FRIDAY, Feb. 24, 2012 (HealthDay News) — About one-third of seniors still living on their own take a companion — usually a spouse or other family member — to their routine doctor’s office visits, researchers report.
And they tend to bring the same companion to each visit, which may present the health care system with another important member of a patient’s medical team, the study’s authors suggested.
“This raises some possibilities for quality improvement initiatives for patients and their companions together,” said lead study author Jennifer Wolff, an associate professor of health policy and management at the Johns Hopkins Bloomberg School of Public Health in Baltimore.
However, further research is necessary to define the companion’s role and figure out how to best support and include the companion in a loved one’s health care, she said.
For the study, the researchers looked at data from a nationally representative Medicare beneficiary study completed in 2006. This survey had information on almost 11,600 community-dwelling adults over 65 years old. The researchers also looked at a subset of more than 7,500 people from this group who had responded in 2005 and 2006 to determine the consistency of companion involvement.
The researchers found that nearly 19 percent of those who answered the survey were accompanied to physician office visits, and about 13 percent were accompanied to the doctor and received some sort of task assistance from the companion. That means a total of more than 31 percent took a companion with them to the doctor.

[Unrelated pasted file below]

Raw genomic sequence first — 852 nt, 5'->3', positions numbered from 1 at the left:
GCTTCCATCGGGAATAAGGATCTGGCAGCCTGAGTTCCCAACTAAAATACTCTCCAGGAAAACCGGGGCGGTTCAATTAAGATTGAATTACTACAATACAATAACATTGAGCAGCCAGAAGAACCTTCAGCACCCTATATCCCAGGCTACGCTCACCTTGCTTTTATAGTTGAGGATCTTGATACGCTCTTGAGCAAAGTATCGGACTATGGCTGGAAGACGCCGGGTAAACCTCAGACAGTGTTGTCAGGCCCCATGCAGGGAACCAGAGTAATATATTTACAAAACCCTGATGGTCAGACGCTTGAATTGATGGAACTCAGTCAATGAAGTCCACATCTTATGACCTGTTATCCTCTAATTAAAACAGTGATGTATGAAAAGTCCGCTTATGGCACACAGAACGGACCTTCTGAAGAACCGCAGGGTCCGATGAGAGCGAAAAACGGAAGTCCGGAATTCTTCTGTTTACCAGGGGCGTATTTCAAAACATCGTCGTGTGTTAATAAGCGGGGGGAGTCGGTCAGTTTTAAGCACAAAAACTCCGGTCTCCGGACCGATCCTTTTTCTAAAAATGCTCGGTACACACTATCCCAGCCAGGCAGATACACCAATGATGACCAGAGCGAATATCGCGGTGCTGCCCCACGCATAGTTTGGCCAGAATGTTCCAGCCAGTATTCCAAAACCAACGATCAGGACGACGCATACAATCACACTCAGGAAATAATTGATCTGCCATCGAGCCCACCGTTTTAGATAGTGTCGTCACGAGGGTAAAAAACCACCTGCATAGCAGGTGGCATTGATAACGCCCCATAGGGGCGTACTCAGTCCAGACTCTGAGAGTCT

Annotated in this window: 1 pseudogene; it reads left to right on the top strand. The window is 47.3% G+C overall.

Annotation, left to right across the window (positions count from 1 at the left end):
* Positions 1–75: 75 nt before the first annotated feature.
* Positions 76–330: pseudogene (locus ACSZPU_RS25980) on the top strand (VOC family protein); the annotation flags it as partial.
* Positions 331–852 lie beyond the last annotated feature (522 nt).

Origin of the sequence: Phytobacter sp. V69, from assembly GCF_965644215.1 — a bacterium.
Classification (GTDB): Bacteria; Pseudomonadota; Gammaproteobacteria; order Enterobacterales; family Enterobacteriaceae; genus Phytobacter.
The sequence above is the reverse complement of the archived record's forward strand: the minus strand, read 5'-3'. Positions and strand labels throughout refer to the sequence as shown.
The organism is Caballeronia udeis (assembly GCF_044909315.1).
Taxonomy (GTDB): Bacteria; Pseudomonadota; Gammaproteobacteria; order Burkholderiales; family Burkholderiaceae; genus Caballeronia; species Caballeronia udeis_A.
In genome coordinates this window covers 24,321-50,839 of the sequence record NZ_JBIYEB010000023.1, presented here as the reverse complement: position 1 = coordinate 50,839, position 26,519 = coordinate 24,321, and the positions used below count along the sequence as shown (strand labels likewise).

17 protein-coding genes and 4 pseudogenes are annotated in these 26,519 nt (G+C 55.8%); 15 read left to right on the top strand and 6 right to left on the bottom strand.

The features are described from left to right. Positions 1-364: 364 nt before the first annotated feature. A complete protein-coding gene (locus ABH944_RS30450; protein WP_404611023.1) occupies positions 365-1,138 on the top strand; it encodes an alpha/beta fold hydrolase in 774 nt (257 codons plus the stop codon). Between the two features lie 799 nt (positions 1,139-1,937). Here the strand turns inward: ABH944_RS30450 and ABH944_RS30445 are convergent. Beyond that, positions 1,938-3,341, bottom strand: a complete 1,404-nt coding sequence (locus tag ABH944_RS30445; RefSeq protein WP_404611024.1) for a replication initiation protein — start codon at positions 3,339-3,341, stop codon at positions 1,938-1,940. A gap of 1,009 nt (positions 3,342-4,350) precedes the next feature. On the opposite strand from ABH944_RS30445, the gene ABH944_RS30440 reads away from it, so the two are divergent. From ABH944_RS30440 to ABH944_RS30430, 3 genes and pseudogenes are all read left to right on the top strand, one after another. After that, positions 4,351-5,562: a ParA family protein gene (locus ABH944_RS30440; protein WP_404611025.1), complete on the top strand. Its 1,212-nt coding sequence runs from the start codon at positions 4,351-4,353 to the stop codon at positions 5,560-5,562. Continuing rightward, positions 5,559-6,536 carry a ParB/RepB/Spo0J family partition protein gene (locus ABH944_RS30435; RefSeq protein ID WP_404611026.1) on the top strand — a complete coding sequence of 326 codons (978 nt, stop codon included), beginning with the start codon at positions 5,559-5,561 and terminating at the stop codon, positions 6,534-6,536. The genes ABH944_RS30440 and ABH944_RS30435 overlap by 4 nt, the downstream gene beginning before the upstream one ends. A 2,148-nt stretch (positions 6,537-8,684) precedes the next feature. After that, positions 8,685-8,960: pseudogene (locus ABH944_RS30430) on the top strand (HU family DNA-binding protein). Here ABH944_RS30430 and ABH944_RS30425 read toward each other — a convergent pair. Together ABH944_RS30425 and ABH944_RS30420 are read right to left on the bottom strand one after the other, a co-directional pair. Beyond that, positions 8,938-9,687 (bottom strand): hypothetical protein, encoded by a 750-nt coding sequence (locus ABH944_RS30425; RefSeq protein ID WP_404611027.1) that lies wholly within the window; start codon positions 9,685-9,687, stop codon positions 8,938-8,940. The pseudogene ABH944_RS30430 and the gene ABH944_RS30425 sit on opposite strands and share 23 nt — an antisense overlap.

Twelve months later, three-quarters of these seniors were still accompanied to medical visits, almost always by the same person (88 percent).
Most of the time (about 93) these companions were family members, such as a spouse or adult child. Spouses were the companion more often than adult children.
The health of those who took a companion varied. A third reported being in excellent or very good health; another third said their health was good; and the final third reported being in fair or poor health, according to the study.
Most of those who took a companion (85 percent) were white, and many lived with either a spouse or an adult child.
For those who didn’t need assistance with scheduling or other tasks, transportation was one reason for bringing a companion 42 percent of the time. For those who needed assistance, transportation was one of the reasons 69 percent of the time.
Other reasons cited for having a companion present during a medical visit included providing information to the doctor, taking notes, asking questions or explaining a doctor’s instructions.
Results of the study were published recently in the Journal of the American Geriatrics Society.
Debra Greenberg, a senior social worker in the division of geriatrics at Montefiore Medical Center in New York City, called the study “a really nice beginning of an exploration of this topic.” But, she said, there was little variety in this particular population.
“I work with a very diverse population, and there are significant cultural differences that have to be addressed,” she said. “In some cultures, you just don’t talk about death and dying. And, some of the things we value as health care providers, like advanced directives and living wills, in some cultures, they think it’s complete hubris to say you have control over the end of life.”
She said that in a geriatric practice, physicians and other care providers often depend on reports from the people who accompany the older people to their appointments.
Wolff said there’s a need for more research into this area. For example, how best can companions add to the health care relationship? For now, Wolff said people should talk with their spouse or parents and ask what they hope to get out of their physician visits. They should also ask how they can help. Do they want you to help remind them of the questions they wanted addressed, or would they rather that the companion asked the questions? She said it’s helpful to set a framework for the appointment ahead of time.